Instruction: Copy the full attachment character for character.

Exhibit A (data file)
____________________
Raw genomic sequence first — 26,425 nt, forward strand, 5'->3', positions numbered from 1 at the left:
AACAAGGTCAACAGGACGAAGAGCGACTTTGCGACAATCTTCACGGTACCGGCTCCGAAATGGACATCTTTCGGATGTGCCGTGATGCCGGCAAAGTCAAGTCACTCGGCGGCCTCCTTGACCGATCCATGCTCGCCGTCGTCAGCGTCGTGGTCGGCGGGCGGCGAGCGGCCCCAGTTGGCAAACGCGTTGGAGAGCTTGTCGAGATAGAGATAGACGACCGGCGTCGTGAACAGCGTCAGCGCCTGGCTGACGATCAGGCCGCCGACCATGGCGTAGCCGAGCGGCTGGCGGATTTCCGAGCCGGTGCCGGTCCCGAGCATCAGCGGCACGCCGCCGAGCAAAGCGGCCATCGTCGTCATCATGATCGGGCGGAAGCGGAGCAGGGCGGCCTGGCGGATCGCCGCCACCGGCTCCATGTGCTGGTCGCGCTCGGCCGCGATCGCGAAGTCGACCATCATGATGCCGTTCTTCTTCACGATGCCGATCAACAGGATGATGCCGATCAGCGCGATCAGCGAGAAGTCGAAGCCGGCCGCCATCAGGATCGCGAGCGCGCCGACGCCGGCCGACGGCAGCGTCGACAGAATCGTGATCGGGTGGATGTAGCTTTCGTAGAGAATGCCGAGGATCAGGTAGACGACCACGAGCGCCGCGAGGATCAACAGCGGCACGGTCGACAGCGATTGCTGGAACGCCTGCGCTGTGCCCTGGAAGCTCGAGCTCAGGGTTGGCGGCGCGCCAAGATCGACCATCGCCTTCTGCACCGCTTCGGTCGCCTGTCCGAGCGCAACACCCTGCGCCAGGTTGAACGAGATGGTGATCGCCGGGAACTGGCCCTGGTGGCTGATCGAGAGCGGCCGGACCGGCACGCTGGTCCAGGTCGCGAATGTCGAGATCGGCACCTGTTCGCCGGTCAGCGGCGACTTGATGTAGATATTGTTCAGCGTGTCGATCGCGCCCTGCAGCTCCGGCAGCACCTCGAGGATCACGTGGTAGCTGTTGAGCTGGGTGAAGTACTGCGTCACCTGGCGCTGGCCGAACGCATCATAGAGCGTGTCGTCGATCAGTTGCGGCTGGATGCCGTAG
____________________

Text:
Raw genomic sequence first — 26,425 nt, forward strand, 5'->3', positions numbered from 1 at the left:
AACAAGGTCAACAGGACGAAGAGCGACTTTGCGACAATCTTCACGGTACCGGCTCCGAAATGGACATCTTTCGGATGTGCCGTGATGCCGGCAAAGTCAAGTCACTCGGCGGCCTCCTTGACCGATCCATGCTCGCCGTCGTCAGCGTCGTGGTCGGCGGGCGGCGAGCGGCCCCAGTTGGCAAACGCGTTGGAGAGCTTGTCGAGATAGAGATAGACGACCGGCGTCGTGAACAGCGTCAGCGCCTGGCTGACGATCAGGCCGCCGACCATGGCGTAGCCGAGCGGCTGGCGGATTTCCGAGCCGGTGCCGGTCCCGAGCATCAGCGGCACGCCGCCGAGCAAAGCGGCCATCGTCGTCATCATGATCGGGCGGAAGCGGAGCAGGGCGGCCTGGCGGATCGCCGCCACCGGCTCCATGTGCTGGTCGCGCTCGGCCGCGATCGCGAAGTCGACCATCATGATGCCGTTCTTCTTCACGATGCCGATCAACAGGATGATGCCGATCAGCGCGATCAGCGAGAAGTCGAAGCCGGCCGCCATCAGGATCGCGAGCGCGCCGACGCCGGCCGACGGCAGCGTCGACAGAATCGTGATCGGGTGGATGTAGCTTTCGTAGAGAATGCCGAGGATCAGGTAGACGACCACGAGCGCCGCGAGGATCAACAGCGGCACGGTCGACAGCGATTGCTGGAACGCCTGCGCTGTGCCCTGGAAGCTCGAGCTCAGGGTTGGCGGCGCGCCAAGATCGACCATCGCCTTCTGCACCGCTTCGGTCGCCTGTCCGAGCGCAACACCCTGCGCCAGGTTGAACGAGATGGTGATCGCCGGGAACTGGCCCTGGTGGCTGATCGAGAGCGGCCGGACCGGCACGCTGGTCCAGGTCGCGAATGTCGAGATCGGCACCTGTTCGCCGGTCAGCGGCGACTTGATGTAGATATTGTTCAGCGTGTCGATCGCGCCCTGCAGCTCCGGCAGCACCTCGAGGATCACGTGGTAGCTGTTGAGCTGGGTGAAGTACTGCGTCACCTGGCGCTGGCCGAACGCATCATAGAGCGTGTCGTCGATCAGTTGCGGCTGGATGCCGTAG